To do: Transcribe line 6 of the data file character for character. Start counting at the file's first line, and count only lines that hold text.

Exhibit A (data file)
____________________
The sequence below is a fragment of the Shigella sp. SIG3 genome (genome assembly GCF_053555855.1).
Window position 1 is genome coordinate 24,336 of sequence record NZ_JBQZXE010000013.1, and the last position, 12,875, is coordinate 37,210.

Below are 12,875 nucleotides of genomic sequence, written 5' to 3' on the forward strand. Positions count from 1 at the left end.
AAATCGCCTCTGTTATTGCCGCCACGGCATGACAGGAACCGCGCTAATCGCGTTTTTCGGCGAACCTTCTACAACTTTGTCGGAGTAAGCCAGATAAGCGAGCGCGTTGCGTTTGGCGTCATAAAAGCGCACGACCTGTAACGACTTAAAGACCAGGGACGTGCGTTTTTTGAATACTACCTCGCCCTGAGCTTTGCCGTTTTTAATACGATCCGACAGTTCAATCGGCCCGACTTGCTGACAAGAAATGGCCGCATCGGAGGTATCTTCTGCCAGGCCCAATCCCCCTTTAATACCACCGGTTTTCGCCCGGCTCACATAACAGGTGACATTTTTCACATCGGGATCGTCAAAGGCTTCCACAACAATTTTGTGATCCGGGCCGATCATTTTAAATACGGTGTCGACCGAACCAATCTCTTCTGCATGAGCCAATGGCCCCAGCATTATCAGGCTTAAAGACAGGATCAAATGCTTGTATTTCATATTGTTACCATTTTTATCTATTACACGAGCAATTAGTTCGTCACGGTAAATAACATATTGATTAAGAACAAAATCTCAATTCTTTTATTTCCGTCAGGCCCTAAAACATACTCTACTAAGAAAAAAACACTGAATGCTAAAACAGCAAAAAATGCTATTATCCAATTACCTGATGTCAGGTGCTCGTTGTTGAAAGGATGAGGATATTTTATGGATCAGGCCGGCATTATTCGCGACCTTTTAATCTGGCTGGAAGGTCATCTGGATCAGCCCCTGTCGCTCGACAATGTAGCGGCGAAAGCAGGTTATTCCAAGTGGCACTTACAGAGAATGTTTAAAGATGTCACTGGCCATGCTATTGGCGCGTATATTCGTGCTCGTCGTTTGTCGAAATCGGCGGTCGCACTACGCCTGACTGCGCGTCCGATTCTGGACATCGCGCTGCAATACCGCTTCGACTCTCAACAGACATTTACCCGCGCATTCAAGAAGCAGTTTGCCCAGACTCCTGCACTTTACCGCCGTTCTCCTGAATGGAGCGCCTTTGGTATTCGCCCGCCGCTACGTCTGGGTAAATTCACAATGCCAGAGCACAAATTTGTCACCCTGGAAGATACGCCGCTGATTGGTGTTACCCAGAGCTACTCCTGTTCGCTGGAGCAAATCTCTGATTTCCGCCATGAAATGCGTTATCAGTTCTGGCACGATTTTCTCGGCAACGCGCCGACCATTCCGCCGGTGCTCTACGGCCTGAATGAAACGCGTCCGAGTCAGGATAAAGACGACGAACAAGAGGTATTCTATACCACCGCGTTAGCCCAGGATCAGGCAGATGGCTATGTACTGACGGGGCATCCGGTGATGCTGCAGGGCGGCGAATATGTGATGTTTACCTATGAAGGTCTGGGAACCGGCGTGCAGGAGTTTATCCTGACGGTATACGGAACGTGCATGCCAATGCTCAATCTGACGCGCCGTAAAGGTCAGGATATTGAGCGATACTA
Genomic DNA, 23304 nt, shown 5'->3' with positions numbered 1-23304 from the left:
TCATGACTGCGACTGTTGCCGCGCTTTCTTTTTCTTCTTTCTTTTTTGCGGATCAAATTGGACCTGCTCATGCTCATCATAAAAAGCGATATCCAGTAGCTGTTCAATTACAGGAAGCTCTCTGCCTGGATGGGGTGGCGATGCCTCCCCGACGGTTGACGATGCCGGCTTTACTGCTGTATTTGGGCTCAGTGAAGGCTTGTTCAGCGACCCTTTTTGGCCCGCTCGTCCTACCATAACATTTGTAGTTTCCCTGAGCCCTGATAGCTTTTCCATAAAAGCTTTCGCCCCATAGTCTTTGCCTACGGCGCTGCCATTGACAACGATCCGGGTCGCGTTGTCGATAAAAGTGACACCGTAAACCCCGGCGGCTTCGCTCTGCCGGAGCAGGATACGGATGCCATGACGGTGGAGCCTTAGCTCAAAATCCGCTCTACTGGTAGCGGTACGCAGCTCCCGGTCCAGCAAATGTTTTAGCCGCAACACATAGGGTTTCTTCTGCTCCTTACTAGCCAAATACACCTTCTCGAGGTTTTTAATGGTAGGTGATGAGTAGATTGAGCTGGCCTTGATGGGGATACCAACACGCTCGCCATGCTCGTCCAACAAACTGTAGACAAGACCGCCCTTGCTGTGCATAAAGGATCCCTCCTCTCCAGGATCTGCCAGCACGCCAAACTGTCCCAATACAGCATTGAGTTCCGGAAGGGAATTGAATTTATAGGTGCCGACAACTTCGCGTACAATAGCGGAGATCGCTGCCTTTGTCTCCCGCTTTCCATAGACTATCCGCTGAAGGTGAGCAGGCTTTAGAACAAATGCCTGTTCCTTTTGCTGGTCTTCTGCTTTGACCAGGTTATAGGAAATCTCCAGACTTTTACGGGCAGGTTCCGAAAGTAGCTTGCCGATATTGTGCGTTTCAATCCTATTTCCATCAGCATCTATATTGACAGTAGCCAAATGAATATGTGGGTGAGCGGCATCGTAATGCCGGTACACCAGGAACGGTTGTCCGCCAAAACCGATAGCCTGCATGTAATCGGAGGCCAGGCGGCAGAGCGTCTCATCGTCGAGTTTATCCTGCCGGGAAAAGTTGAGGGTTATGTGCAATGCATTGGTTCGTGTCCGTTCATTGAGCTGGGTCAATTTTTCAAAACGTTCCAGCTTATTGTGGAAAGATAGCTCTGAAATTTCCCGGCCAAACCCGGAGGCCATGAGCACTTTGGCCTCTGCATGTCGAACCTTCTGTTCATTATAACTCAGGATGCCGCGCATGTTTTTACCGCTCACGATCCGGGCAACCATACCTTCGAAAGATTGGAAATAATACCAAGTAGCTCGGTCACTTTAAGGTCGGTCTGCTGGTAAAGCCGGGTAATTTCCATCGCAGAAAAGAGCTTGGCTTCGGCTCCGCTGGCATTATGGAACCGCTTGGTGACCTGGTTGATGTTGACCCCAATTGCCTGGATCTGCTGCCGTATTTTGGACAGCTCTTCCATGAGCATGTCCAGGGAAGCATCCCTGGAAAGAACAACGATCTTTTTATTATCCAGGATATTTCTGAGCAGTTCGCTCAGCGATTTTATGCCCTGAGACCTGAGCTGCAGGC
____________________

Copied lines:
TCATGACTGCGACTGTTGCCGCGCTTTCTTTTTCTTCTTTCTTTTTTGCGGATCAAATTGGACCTGCTCATGCTCATCATAAAAAGCGATATCCAGTAGCTGTTCAATTACAGGAAGCTCTCTGCCTGGATGGGGTGGCGATGCCTCCCCGACGGTTGACGATGCCGGCTTTACTGCTGTATTTGGGCTCAGTGAAGGCTTGTTCAGCGACCCTTTTTGGCCCGCTCGTCCTACCATAACATTTGTAGTTTCCCTGAGCCCTGATAGCTTTTCCATAAAAGCTTTCGCCCCATAGTCTTTGCCTACGGCGCTGCCATTGACAACGATCCGGGTCGCGTTGTCGATAAAAGTGACACCGTAAACCCCGGCGGCTTCGCTCTGCCGGAGCAGGATACGGATGCCATGACGGTGGAGCCTTAGCTCAAAATCCGCTCTACTGGTAGCGGTACGCAGCTCCCGGTCCAGCAAATGTTTTAGCCGCAACACATAGGGTTTCTTCTGCTCCTTACTAGCCAAATACACCTTCTCGAGGTTTTTAATGGTAGGTGATGAGTAGATTGAGCTGGCCTTGATGGGGATACCAACACGCTCGCCATGCTCGTCCAACAAACTGTAGACAAGACCGCCCTTGCTGTGCATAAAGGATCCCTCCTCTCCAGGATCTGCCAGCACGCCAAACTGTCCCAATACAGCATTGAGTTCCGGAAGGGAATTGAATTTATAGGTGCCGACAACTTCGCGTACAATAGCGGAGATCGCTGCCTTTGTCTCCCGCTTTCCATAGACTATCCGCTGAAGGTGAGCAGGCTTTAGAACAAATGCCTGTTCCTTTTGCTGGTCTTCTGCTTTGACCAGGTTATAGGAAATCTCCAGACTTTTACGGGCAGGTTCCGAAAGTAGCTTGCCGATATTGTGCGTTTCAATCCTATTTCCATCAGCATCTATATTGACAGTAGCCAAATGAATATGTGGGTGAGCGGCATCGTAATGCCGGTACACCAGGAACGGTTGTCCGCCAAAACCGATAGCCTGCATGTAATCGGAGGCCAGGCGGCAGAGCGTCTCATCGTCGAGTTTATCCTGCCGGGAAAAGTTGAGGGTTATGTGCAATGCATTGGTTCGTGTCCGTTCATTGAGCTGGGTCAATTTTTCAAAACGTTCCAGCTTATTGTGGAAAGATAGCTCTGAAATTTCCCGGCCAAACCCGGAGGCCATGAGCACTTTGGCCTCTGCATGTCGAACCTTCTGTTCATTATAACTCAGGATGCCGCGCATGTTTTTACCGCTCACGATCCGGGCAACCATACCTTCGAAAGATTGGAAATAATACCAAGTAGCTCGGTCACTTTAAGGTCGGTCTGCTGGTAAAGCCGGGTAATTTCCATCGCAGAAAAGAGCTTGGCTTCGGCTCCGCTGGCATTATGGAACCGCTTGGTGACCTGGTTGATGTTGACCCCAATTGCCTGGATCTGCTGCCGTATTTTGGACAGCTCTTCCATGAGCATGTCCAGGGAAGCATCCCTGGAAAGAACAACGATCTTTTTATTATCCAGGATATTTCTGAGCAGTTCGCTCAGCGATTTTATGCCCTGAGACCTGAGCTGCAGGC